It seems that every millennial has been running around trying to catch them all. The app has already been downloaded more times than Tinder, increased Nintendo’s value over $7 billion, and received huge coverage from just about every media publication. Stores are putting up signs that read “Pokémon for paying customers only.” Police departments are telling people that they can catch Pokémon perfectly fine outside of law enforcement buildings. And I’ve got tons of argument to understand it might be the game everybody was waiting for: making friends in IRL, a game to make exercise after all, nostalgic feelings about your first experiences with the characters…it sounds like a sweet chemistry for success.
But how long will this last? Because as ubiquitous as Pokémon Go is at the moment, there are a number of issues with the technology and design. This isn’t the first mobile game to completely capture the public’s attention. And its predecessors eventually fell by the cultural wayside weeks later. Remember Flappy Bird? 2048? Candy Crush? Words with Friends? Farmville? Nintendo’s previous big mobile game, Miitomo, blew up for a week before everybody just got bored of it. Despite its popularity, Pokémon Go is not a well-designed game. Its only real mechanics are walking and swiping, and the reward mechanics are screwed up. Unlike previous games in which a Pokémon’s rarity correlated with its strength, in Go, the strength is dependent on how many times you collect a particular Pokémon. And despite what I said about friendship, Pokémon Go is surprisingly just a single-player game. You can only see your avatar, so even if hundreds of other trainers are around you, they won’t show up on your screen. There’s no way to chat in game or even trade Pokémon, the very mechanism the franchise was built on. Players can only interact with each other through gym battles, but even then you can’t actively play against someone; you have to just leave a Pokémon in a location so people passing by can fight it independently.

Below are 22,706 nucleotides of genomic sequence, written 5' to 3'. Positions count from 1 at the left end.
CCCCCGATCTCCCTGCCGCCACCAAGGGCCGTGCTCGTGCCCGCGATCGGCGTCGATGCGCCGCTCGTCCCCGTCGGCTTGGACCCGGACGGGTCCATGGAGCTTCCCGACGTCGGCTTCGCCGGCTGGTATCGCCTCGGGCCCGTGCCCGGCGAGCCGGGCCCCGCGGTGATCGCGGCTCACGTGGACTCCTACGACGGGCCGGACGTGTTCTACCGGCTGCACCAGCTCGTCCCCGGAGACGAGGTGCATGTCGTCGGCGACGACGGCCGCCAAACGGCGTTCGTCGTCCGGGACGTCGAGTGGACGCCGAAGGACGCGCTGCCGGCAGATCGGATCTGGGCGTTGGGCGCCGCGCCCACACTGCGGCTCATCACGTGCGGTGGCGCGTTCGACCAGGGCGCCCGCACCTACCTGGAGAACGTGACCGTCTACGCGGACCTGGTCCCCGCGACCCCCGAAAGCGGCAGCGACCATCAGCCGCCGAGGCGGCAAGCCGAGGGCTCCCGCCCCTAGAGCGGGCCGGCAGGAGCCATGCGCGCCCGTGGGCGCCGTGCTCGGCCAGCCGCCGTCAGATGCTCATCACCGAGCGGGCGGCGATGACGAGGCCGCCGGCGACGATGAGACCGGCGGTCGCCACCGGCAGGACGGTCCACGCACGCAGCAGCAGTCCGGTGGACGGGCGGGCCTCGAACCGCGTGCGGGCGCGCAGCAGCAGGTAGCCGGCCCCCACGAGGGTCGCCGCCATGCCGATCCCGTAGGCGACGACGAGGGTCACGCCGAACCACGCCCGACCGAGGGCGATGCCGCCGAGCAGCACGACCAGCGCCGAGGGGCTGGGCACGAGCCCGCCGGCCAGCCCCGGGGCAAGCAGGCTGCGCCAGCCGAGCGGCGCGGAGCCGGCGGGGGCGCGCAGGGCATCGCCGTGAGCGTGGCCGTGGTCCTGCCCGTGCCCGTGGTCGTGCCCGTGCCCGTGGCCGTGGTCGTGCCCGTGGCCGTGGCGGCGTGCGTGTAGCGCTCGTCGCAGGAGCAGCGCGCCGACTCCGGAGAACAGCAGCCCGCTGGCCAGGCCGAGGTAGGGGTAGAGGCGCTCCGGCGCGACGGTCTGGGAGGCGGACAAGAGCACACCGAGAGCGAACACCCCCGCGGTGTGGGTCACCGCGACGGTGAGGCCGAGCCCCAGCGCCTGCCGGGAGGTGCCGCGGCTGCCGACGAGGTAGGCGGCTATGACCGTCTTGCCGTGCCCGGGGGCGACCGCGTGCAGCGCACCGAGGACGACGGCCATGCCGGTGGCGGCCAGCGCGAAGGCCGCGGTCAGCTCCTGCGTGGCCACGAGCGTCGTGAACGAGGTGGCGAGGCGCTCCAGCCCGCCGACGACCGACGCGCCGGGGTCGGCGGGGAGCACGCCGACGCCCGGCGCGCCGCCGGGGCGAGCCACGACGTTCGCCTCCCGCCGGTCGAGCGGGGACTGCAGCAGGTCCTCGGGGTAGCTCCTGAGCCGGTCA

It doesn’t complement a walk through the park or a hangout with friends; it supplants that activity in favor of itself. Pokémon Go also happens to be an incredibly selfish game. Unlike other apps that can run in the background and send push notifications, the game requires that you look at your phone at all times, eating up data and battery. It doesn’t complement a walk through the park or a hangout with friends; it supplants that activity in favor of itself.
Given all this, it’s amazing that such a strong social culture has sprung up, completely organically, around this game. However, that’s a testament to the strength of the Pokémon brand, and the memories the young generation still have for it, rather than the game itself. And nostalgia and novelty only get you so far. Niantic, the game’s developer, already has plans for biweekly updates, which will include trading and new ways to interact with checkpoints and gyms. But to keep this game relevant, Niantic will ultimately need to refine the social element. Adding a friend’s list and chat element would help users keep in touch and create more of an incentive to play the game. Adding other means of interaction, like battling, would open up new avenues of play. Maybe there could be a way to expand the gym system so there are local clubhouses that encourage in-person meet-ups and blend with plans for sponsored locations.
I really hope these potential updates come out in time. Gathering together at midnight in a local park over the weekend is a great experience to be living somehow. Hopefully, next week going to the park and finding you trying to catch Pokémon will not be a lonely experience.